Report: Natural gas surpasses coal for electrical power generating capacity
Combined-cycle natural gas power plants like the one that opened in South Huntingdon in December are tipping the scales of U.S. electrical power capacity more toward natural gas and away from coal, the U.S. Energy Information Administration said Wednesday.
The EIA said that generating capacity from natural gas-fueled power plants like the Tenaska Westmoreland Generating Station surpassed the generating capacity of coal-fired power plants for the first time in 2018.
As of January, U.S. generating capacity at natural gas combined-cycle power plants totaled 264 gigawatts, compared with 243 gigawatts at coal-fired power plants, the EIA said.
Unlike steam and combustion turbines, combined-cycle units heat up fuel and use the fuel-air mixture to spin gas turbines and generate electricity. The waste heat from the gas turbine is used to generate steam for a steam turbine that generates additional electricity, according to the EIA.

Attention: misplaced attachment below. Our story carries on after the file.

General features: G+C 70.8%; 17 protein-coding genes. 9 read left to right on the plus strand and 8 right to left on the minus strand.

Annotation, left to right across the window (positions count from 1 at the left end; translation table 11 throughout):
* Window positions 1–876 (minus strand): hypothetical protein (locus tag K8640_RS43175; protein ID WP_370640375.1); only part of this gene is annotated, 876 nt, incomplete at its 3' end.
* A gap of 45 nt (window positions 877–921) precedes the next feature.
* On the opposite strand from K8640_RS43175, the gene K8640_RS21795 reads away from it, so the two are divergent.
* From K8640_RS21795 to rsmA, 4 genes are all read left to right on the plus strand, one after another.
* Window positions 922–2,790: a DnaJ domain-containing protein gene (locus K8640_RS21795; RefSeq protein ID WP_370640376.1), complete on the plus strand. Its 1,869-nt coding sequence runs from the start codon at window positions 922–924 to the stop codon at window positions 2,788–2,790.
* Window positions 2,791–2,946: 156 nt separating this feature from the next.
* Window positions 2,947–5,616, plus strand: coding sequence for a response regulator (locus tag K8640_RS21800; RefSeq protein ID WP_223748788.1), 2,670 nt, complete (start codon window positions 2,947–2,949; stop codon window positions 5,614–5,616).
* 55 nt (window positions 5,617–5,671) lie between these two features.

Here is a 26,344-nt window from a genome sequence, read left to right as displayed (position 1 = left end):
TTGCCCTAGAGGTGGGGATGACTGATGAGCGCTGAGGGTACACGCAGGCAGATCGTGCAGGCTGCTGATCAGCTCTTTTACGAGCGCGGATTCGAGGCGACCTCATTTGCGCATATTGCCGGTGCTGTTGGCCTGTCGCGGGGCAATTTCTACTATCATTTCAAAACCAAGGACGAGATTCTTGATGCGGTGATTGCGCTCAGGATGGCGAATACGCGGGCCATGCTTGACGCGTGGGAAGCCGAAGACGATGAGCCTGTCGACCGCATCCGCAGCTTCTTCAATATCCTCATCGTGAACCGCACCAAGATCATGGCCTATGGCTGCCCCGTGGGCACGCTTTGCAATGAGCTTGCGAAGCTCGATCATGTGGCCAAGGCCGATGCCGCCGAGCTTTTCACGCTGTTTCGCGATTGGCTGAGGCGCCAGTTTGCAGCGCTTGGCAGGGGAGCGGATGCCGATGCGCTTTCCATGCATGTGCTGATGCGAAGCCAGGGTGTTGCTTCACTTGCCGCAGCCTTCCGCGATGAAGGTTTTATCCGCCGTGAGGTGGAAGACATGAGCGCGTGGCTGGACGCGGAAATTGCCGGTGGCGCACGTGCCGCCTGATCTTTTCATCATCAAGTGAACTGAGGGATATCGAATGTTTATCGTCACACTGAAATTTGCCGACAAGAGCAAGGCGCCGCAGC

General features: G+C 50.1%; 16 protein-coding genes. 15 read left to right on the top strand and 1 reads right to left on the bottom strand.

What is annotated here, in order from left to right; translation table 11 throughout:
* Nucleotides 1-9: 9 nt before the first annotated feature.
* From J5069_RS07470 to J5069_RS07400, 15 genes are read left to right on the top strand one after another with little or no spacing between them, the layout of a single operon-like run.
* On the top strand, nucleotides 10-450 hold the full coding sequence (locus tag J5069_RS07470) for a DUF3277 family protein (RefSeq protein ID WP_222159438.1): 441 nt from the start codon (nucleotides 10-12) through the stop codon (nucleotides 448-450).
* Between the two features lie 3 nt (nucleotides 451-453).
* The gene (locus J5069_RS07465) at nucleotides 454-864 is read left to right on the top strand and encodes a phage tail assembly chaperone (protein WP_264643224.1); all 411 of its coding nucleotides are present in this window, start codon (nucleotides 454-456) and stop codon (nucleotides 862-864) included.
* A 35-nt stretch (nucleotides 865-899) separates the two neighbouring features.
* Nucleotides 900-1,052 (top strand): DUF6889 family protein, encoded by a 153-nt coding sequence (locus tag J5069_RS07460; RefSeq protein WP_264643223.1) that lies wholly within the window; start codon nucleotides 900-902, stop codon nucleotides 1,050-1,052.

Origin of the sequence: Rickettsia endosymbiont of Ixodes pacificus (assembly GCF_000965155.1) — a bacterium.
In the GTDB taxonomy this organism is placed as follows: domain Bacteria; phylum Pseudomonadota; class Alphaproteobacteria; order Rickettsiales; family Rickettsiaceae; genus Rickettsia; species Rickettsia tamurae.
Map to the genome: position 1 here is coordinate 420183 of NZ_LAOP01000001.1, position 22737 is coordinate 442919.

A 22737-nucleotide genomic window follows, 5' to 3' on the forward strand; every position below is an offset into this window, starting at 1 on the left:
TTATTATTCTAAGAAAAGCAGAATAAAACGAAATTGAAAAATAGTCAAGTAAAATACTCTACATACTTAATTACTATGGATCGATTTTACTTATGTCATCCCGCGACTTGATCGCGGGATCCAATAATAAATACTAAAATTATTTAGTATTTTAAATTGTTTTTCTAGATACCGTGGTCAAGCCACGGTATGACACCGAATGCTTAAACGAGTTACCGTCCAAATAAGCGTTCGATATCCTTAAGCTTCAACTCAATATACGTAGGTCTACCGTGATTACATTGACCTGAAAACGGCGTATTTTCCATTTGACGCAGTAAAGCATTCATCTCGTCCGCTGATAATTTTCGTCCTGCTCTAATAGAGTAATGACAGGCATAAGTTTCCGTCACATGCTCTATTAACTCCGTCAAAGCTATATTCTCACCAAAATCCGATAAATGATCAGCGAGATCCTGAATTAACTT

As of the end of 2018, combined-cycle power plants accounted for about half of all U.S. natural gas-fired generating capacity, but they provided almost 90% of total natural gas-fired generation, the EIA said.
Stephen Huba is a Tribune-Review staff writer. You can contact Stephen at 724-850-1280, firstname.lastname@example.org or via Twitter .